Esri Press Titles Hold Esteem in GIS Academia
Three Esri Press books designed to allow readers to learn about GIS and GIS software at their own pace have become valuable tools in college classrooms.
Instructors teaching GIS and geography-related courses at colleges around the country say they are finding that the three publicationsGIS for Everyone, Getting to Know ArcView GIS, and Extending ArcView GISadd significant value to their work in the classroom.
Among the most notable of the benefits is flexibility. As the books are self-contained, with concepts, lessons, exercises, software, and data included, instructors can depend on the book to cover the nuts and bolts of GIS. These features free up valuable classroom time that instructors can use as they wish, solving individual students' difficulties and emphasizing the material they feel is important.
Eileen Johnson of the Marine Science Department at Southern Maine Technical College finds great utility in Getting to Know ArcView GIS for her Introduction to GIS course.
"I like the fact that Getting to Know ArcView GIS allows students to practice certain skills at home, even though they do not have the actual GIS program," she says. "I can assign chapters as homework and then develop a class assignment that uses the skills they have learned. It saves me having to review all of the commands and allows me to cover more material during the course of the semester. Also, by having students work through the tutorials several times before class, they often come in with specific questions about what they have practiced."
John Aubert of American River College in Sacramento echoes Johnson's sentiment.
"We tend to assign particular chapters followed by assignments that mirror the new skills taught in the chapter," said Aubert, assistant professor of GIS and geography. "These assignments are designed to encourage students to go beyond the cookbook approach and work more independently. They can gain experience applying their skills to new and varied situations."
Extending ArcView GIS is finding similarly wide appeal in college classrooms nationally. The book, written by Esri Education Specialists Tim Ormsby and Jonell Alvi, introduces students to three ArcView GIS extensions: ArcView Spatial Analyst, ArcView Network Analyst, and ArcView 3D Analyst. Like Getting to Know ArcView GIS, the book is designed as a self-contained workbook with lessons, exercises, and software.
"The students will use the tutorials to become familiar with the extensions and then create a project of interest to them, using extensions that might be appropriate to their particular project," says Gail Hobbs, a GIS instructor at Pierce Community College in Southern California.
Additionally, GIS for Everyone has found an enthusiastic reception at Southwest Texas State University. There, Associate Professor Ryan Rudnicki has been using GIS for Everyone for, well, everyone.
Rudnicki uses the book, authored by Esri Education Specialist David Davis, in his World Regional Geography course, a general-education survey that is composed of students with little background in geography, let alone GIS software.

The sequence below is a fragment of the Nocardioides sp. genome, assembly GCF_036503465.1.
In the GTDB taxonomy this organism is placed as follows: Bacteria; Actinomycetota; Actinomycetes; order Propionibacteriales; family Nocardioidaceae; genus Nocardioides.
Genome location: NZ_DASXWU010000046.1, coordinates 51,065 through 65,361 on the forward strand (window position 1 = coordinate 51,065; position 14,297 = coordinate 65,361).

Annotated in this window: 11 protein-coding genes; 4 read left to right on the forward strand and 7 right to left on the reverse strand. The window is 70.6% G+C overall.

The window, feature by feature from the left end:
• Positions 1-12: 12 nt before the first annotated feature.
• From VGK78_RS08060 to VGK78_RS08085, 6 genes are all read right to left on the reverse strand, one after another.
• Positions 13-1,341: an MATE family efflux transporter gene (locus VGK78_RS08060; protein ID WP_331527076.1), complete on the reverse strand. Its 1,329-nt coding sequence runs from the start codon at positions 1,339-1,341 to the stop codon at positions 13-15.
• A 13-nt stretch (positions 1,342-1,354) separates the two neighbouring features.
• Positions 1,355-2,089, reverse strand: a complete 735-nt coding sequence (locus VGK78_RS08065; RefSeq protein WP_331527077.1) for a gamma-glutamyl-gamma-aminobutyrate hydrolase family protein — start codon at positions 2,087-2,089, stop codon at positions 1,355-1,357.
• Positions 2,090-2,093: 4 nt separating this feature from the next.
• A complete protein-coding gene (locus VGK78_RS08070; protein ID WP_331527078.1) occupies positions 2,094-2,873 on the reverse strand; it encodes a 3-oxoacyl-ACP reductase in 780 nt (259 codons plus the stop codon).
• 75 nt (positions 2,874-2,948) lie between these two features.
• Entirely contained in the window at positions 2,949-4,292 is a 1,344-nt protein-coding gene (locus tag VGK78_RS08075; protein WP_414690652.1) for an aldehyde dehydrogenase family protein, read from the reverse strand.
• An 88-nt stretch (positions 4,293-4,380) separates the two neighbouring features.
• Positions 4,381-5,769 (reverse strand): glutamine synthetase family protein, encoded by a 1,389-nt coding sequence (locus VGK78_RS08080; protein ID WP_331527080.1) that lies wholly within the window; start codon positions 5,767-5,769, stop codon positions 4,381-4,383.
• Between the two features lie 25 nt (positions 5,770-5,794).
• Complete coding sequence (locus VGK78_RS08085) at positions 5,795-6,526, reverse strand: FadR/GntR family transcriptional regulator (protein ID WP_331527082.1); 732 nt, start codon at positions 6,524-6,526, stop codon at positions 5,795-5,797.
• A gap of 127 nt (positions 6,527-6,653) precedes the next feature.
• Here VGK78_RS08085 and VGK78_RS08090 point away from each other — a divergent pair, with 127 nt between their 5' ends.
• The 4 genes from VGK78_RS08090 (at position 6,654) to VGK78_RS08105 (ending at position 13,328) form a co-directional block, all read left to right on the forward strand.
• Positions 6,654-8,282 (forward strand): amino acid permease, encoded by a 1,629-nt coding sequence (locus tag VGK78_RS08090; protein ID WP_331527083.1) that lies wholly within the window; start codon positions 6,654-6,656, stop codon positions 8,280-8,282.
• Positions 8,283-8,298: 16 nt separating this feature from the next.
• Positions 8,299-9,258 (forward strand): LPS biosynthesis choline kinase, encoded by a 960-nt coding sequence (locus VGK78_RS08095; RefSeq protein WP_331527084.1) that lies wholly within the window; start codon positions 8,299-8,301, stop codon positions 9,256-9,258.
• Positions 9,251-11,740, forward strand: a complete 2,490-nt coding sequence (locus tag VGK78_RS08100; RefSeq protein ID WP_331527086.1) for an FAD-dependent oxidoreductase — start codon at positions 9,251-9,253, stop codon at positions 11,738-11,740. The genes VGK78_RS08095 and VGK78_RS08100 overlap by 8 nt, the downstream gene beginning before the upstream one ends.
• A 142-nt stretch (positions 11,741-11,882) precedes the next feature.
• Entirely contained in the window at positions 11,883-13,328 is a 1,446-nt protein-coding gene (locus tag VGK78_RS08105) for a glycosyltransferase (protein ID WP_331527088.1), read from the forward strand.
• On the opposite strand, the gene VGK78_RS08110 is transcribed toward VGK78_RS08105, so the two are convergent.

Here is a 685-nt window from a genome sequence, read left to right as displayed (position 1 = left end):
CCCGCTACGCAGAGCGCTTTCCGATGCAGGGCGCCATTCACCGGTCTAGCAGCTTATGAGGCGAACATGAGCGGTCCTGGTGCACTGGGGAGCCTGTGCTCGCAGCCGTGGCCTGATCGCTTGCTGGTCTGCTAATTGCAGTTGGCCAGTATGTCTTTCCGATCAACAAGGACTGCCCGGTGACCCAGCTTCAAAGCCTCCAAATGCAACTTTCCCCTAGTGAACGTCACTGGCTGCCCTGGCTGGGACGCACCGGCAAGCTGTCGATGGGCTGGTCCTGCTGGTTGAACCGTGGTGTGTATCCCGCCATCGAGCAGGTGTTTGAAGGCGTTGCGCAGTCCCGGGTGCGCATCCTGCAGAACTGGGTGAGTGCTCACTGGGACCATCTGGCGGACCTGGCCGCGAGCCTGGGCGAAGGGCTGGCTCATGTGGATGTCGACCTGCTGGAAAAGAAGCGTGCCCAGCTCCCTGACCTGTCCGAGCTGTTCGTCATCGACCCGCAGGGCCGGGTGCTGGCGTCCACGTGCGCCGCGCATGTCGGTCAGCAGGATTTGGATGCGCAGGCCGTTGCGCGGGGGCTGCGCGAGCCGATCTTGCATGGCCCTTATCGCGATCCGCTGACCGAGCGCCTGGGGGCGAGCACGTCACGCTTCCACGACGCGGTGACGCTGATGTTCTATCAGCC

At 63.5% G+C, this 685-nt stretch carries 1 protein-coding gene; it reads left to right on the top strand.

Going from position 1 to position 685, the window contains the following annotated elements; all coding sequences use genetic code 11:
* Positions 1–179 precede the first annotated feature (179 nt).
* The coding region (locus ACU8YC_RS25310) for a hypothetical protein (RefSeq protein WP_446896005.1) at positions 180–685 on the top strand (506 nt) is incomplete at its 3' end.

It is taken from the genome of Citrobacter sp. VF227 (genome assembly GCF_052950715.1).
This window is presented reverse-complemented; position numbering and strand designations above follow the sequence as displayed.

Rudnicki felt he could not let the students out of even a basic geography survey course without exposure to GIS.
"I handed the book out to them and told them, 'This is what geography is all about in the 21st century,'" Rudnicki says. "GIS is such a fundamental tool that soon it'll become an innate part of our coursesjust like using WordPerfect or Word. We used to teach courses in those software programs, and now you just take it for granted that students know them."
The book had an extra benefit that Rudnicki wasn't expectinghelping him overcome the objections of students who didn't own PCs, who knew nothing about them, and who didn't expect that they would need one for an innocent-sounding survey course. Because the book is bundled with Esri's freely distributed ArcExplorer software, Rudnicki was able to install it at the university computer lab, which is open 24 hours a day for student use.
Like other instructors, Rudnicki also found the book's self-contained packaging an asset. As the GIS for Everyone CD has about 500 megabytes of data, Rudnicki had plenty of material to work with and did not have to risk overwhelming his young students by also introducing them to the Internet, where an almost infinite amount of data resides.
By the end of the course, Rudnicki had used the book to help students create maps that touched on a wide variety of subjects, including archaeology, geology, and demographics, giving them at least a glimpse of geography's usefulness.
In that way, Rudnicki's experience with GIS for Everyone mirrored the experience of other instructors using the other Esri Press books: all emphasize the wide diversity of applications of GIS to fields beyond geographyand far beyond the college classroom.
For more information, contact Christian Harder, Esri Press manager (tel.: 793-2853, ext. 1-2150; e-mail: firstname.lastname@example.org).